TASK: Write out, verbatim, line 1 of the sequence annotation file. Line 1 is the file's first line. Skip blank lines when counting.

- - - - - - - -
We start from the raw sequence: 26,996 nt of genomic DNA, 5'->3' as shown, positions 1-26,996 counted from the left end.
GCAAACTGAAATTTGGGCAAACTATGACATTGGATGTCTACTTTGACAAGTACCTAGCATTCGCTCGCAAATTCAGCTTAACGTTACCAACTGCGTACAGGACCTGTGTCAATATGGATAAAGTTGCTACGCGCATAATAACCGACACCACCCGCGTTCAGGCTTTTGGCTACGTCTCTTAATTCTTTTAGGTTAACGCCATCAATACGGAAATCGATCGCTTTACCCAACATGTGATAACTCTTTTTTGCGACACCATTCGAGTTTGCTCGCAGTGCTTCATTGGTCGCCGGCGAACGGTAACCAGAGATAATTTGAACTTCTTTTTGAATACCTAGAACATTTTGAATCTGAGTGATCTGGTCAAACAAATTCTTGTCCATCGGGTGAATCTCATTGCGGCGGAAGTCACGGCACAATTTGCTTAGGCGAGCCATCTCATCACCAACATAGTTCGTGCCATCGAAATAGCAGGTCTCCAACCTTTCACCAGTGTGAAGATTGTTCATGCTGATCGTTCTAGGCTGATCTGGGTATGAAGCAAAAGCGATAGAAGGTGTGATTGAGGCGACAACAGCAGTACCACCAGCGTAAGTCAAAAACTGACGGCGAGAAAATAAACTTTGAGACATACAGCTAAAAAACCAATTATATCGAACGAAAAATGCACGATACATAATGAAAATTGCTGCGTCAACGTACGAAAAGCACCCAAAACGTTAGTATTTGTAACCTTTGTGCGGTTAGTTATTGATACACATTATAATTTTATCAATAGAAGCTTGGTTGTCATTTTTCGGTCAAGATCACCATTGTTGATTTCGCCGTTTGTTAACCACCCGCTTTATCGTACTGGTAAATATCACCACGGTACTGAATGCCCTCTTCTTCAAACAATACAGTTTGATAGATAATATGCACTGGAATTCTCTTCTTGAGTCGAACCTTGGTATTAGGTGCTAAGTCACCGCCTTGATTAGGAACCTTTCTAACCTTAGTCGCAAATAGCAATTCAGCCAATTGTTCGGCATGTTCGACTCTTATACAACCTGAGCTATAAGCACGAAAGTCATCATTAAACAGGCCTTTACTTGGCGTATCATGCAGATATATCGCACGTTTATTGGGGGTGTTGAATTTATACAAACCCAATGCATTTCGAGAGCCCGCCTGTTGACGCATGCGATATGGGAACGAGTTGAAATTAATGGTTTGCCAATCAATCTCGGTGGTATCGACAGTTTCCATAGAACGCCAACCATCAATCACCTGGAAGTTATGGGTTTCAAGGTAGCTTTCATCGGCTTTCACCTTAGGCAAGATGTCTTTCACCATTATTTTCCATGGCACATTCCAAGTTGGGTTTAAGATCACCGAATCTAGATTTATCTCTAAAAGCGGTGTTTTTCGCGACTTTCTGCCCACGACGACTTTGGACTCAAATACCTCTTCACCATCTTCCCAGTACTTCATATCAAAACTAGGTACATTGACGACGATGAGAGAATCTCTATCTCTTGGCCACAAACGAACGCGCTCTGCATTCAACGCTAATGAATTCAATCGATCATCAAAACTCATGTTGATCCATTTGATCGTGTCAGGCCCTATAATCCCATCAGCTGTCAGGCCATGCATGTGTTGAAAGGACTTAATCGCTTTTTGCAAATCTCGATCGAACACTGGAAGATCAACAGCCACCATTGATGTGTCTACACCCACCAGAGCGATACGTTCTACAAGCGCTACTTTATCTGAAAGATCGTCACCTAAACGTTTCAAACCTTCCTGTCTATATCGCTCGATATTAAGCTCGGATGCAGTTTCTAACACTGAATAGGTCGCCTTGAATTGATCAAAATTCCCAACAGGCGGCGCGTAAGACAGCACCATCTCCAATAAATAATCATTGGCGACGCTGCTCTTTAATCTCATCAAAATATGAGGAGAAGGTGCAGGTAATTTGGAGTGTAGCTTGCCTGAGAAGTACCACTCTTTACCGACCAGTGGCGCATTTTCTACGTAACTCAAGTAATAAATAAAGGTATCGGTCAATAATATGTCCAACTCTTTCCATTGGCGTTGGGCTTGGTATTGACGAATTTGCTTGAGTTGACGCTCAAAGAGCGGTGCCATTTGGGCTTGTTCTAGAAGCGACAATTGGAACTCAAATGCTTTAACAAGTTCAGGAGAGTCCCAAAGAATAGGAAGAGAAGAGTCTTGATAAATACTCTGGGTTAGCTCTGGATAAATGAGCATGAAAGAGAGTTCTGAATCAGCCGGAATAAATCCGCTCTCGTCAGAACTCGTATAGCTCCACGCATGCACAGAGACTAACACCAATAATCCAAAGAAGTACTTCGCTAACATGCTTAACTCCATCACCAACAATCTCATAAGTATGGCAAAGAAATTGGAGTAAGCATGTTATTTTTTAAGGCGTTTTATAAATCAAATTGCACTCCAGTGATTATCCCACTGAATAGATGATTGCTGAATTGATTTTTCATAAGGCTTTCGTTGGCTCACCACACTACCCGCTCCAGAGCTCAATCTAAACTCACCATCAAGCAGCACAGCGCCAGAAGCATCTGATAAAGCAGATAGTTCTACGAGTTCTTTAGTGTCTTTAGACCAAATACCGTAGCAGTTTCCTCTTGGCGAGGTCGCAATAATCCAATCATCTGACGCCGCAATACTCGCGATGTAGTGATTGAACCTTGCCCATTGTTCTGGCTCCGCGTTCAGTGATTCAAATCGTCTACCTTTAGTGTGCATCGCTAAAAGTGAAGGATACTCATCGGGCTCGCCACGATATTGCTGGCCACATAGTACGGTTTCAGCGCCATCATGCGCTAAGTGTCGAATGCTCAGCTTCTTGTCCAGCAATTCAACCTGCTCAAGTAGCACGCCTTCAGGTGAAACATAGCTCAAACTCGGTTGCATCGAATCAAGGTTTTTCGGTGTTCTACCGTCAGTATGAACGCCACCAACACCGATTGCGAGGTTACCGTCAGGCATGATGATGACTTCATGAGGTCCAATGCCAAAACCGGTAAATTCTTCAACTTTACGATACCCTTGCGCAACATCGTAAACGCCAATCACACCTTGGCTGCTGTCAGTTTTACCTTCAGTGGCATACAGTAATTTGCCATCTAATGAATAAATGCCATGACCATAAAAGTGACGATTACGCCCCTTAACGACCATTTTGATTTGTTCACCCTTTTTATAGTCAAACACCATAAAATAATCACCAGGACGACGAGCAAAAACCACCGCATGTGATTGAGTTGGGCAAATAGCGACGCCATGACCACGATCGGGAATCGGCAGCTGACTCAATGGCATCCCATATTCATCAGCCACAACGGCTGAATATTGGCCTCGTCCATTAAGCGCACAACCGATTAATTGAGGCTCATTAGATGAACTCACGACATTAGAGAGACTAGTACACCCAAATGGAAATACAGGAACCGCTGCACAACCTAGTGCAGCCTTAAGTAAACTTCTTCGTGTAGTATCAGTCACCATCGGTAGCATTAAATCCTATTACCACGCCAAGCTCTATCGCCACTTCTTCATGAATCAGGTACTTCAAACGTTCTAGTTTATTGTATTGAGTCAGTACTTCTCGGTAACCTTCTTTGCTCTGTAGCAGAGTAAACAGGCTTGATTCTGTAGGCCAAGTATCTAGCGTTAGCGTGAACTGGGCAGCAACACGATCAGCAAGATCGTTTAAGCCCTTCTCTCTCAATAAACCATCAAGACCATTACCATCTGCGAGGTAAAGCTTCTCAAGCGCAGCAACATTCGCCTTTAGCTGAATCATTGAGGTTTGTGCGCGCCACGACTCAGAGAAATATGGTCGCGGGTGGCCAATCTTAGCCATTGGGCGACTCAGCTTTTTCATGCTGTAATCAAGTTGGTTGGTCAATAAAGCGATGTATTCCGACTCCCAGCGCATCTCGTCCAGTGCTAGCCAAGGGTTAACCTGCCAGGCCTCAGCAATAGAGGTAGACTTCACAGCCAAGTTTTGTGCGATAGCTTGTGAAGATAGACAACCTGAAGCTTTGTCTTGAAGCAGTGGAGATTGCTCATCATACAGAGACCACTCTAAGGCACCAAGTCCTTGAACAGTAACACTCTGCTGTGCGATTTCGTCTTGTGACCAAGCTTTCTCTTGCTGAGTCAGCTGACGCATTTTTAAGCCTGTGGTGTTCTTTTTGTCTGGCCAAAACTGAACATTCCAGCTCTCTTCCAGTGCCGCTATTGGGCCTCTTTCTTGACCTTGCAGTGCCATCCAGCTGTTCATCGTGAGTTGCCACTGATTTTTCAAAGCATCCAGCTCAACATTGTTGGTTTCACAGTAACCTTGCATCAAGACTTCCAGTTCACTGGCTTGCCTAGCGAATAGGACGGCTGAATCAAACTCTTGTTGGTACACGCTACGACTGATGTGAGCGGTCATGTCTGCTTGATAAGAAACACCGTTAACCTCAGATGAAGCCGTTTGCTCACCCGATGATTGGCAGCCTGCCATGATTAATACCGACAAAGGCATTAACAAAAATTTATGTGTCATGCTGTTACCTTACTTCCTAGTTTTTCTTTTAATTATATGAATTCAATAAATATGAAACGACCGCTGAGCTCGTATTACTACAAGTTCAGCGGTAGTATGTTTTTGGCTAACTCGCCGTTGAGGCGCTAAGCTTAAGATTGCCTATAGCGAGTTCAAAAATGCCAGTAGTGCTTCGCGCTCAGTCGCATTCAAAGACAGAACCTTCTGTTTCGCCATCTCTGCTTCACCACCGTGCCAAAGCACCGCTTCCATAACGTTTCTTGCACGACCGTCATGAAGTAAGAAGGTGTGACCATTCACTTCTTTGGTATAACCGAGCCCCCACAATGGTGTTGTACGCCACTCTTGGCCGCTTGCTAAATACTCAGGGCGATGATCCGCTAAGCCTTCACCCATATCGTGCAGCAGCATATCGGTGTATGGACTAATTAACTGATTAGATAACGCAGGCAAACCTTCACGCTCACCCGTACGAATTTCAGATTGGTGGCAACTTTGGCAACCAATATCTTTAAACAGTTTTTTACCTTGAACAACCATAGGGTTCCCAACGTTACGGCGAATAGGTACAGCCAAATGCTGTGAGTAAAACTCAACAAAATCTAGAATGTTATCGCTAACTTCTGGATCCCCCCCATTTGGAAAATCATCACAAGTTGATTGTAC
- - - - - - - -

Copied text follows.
We start from the raw sequence: 26,996 nt of genomic DNA, 5'->3' as shown, positions 1-26,996 counted from the left end.